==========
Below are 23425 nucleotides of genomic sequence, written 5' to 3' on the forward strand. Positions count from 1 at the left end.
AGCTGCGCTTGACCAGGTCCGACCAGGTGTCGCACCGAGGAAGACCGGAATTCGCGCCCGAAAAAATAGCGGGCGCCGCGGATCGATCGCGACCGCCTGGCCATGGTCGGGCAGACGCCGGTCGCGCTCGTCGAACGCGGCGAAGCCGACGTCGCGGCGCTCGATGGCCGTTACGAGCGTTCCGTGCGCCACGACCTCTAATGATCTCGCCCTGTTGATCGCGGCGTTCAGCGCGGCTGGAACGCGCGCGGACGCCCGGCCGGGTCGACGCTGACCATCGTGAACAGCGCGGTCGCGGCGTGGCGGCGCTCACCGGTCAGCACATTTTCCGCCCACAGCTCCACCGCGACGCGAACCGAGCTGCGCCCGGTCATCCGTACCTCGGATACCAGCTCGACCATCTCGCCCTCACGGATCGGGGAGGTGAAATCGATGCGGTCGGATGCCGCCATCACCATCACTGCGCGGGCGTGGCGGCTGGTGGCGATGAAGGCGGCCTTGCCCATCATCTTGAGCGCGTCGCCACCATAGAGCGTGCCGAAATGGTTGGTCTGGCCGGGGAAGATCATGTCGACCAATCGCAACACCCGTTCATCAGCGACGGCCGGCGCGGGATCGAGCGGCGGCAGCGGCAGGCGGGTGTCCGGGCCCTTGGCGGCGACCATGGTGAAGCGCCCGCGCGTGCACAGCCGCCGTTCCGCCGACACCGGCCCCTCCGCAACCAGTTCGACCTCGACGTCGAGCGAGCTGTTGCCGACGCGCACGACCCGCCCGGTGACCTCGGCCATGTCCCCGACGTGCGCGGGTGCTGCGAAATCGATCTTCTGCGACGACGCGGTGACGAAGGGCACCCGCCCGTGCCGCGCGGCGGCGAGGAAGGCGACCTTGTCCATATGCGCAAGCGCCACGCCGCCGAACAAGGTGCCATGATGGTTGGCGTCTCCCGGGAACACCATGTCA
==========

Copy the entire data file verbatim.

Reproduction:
Below are 23425 nucleotides of genomic sequence, written 5' to 3' on the forward strand. Positions count from 1 at the left end.
AGCTGCGCTTGACCAGGTCCGACCAGGTGTCGCACCGAGGAAGACCGGAATTCGCGCCCGAAAAAATAGCGGGCGCCGCGGATCGATCGCGACCGCCTGGCCATGGTCGGGCAGACGCCGGTCGCGCTCGTCGAACGCGGCGAAGCCGACGTCGCGGCGCTCGATGGCCGTTACGAGCGTTCCGTGCGCCACGACCTCTAATGATCTCGCCCTGTTGATCGCGGCGTTCAGCGCGGCTGGAACGCGCGCGGACGCCCGGCCGGGTCGACGCTGACCATCGTGAACAGCGCGGTCGCGGCGTGGCGGCGCTCACCGGTCAGCACATTTTCCGCCCACAGCTCCACCGCGACGCGAACCGAGCTGCGCCCGGTCATCCGTACCTCGGATACCAGCTCGACCATCTCGCCCTCACGGATCGGGGAGGTGAAATCGATGCGGTCGGATGCCGCCATCACCATCACTGCGCGGGCGTGGCGGCTGGTGGCGATGAAGGCGGCCTTGCCCATCATCTTGAGCGCGTCGCCACCATAGAGCGTGCCGAAATGGTTGGTCTGGCCGGGGAAGATCATGTCGACCAATCGCAACACCCGTTCATCAGCGACGGCCGGCGCGGGATCGAGCGGCGGCAGCGGCAGGCGGGTGTCCGGGCCCTTGGCGGCGACCATGGTGAAGCGCCCGCGCGTGCACAGCCGCCGTTCCGCCGACACCGGCCCCTCCGCAACCAGTTCGACCTCGACGTCGAGCGAGCTGTTGCCGACGCGCACGACCCGCCCGGTGACCTCGGCCATGTCCCCGACGTGCGCGGGTGCTGCGAAATCGATCTTCTGCGACGACGCGGTGACGAAGGGCACCCGCCCGTGCCGCGCGGCGGCGAGGAAGGCGACCTTGTCCATATGCGCAAGCGCCACGCCGCCGAACAAGGTGCCATGATGGTTGGCGTCTCCCGGGAACACCATGTCA